In Wednesday’s speech on jobs, Hillary Clinton made a beautiful plea for those with disabilities, without recognizing her own handicap: an abortion worldview. The double standard for helping those with disabilities while advocating for abortion does not seem to be contradictory in her own mind—so much so that it can be likened to the great story by Robert Louis Stevenson: Dr. Jekyll and Mr. Hyde.
To refresh the reader’s memory, “The Strange Case of Dr. Jekyll and Mr. Hyde” is about a doctor struggling with a dual, mutating personality that seems uncontrollable by the novel’s conclusion. Dr. Jekyll is an upstanding gentleman whose personal and professional life seem normal and life-saving. Yet his second personality transforms him into a creature with no conscience, who pays no mind to the dignity of those around him.
In modern politics, there seems to be another strange case: the strange case of Hillary Clinton. In her September 21 speech in Orlando, Clinton articulately discussed the need to come together to support those with disabilities. She argued they should not be hidden from society or segregated, but should rather serve others through the dignity of education and work, using their God-given gifts in the public square.
Clinton’s “Dr. Jekyll” moment, as it were, was amazing. She talked about the years she worked to ensure that people with disabilities would have the ability to reach their potential and participate in society.
I agree with Clinton. I work with a beautiful girl who has an intellectual disability, and she never ceases to amaze me. She is not only smiling and optimistic all the time, but intelligent and always reaching new heights in her education. Very soon she will join the workforce, and I am looking forward to the wonderful work she will do—not only professionally but also in serving those around her with an attitude and spirit of joy. I agree with Clinton that she should not be isolated from society because of her handicap.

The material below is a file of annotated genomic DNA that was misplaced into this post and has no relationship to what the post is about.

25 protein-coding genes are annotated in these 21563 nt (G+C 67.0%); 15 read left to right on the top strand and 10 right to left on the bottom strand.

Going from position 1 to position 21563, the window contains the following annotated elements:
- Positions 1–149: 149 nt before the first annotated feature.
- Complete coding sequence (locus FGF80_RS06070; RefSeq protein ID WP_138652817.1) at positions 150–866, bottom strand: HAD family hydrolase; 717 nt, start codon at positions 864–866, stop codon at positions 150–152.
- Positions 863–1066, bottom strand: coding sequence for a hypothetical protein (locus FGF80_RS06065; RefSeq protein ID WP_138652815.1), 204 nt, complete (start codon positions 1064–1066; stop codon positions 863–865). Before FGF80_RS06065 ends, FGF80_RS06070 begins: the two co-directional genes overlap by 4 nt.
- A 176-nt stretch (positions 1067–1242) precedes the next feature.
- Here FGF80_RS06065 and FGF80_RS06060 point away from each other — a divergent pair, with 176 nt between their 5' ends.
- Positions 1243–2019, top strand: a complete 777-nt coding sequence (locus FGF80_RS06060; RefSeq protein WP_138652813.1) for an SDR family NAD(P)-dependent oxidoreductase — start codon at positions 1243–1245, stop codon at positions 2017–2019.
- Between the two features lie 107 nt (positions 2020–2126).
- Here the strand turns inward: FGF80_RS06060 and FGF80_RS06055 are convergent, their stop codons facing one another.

But unfortunately, Mr. Hyde has also appeared on the national stage many times as Clinton fought for people with disabilities. The handicap that appears with her “Mr. Hyde” moments is an abortion worldview: one in which human lives are disposable if they are not valuable politically or in the moment.
The same people with disabilities for whom Clinton advocates are the same people who survived her abortion activism while they were in the womb. On Wednesday, she spoke beautifully of a girl with Down Syndrome who worked for 30 years at a restaurant and was beloved by all of her coworkers.
Clinton forgot to account for the 90 percent of Down Syndrome children whose mothers end their lives in the womb because their disability is easily detectable—leaving them with no opportunity to reach their potential. For a woman who so deeply understands the beauty these children bring to the world, it is shocking that Clinton still so closely allies herself with their biggest opponents: Planned Parenthood and the abortion industry.
Which Clinton should the public believe? With fewer than 40 days until the election, voters must uncover the truth behind the dual personalities to find which one will win out if Clinton becomes president.
Unfortunately, these two worldviews do not coincide. A worldview of highlighting and upholding the dignity of every human person and having a worldview of allowing those same human beings to be killed in the womb do not work together. In fact, they simply cancel each other out. Because of this, Clinton’s unrestrained Mr. Hyde personality will always overcome the Dr. Jekyll within her, so the pro-abortion lobby will always win when she faces major decisions.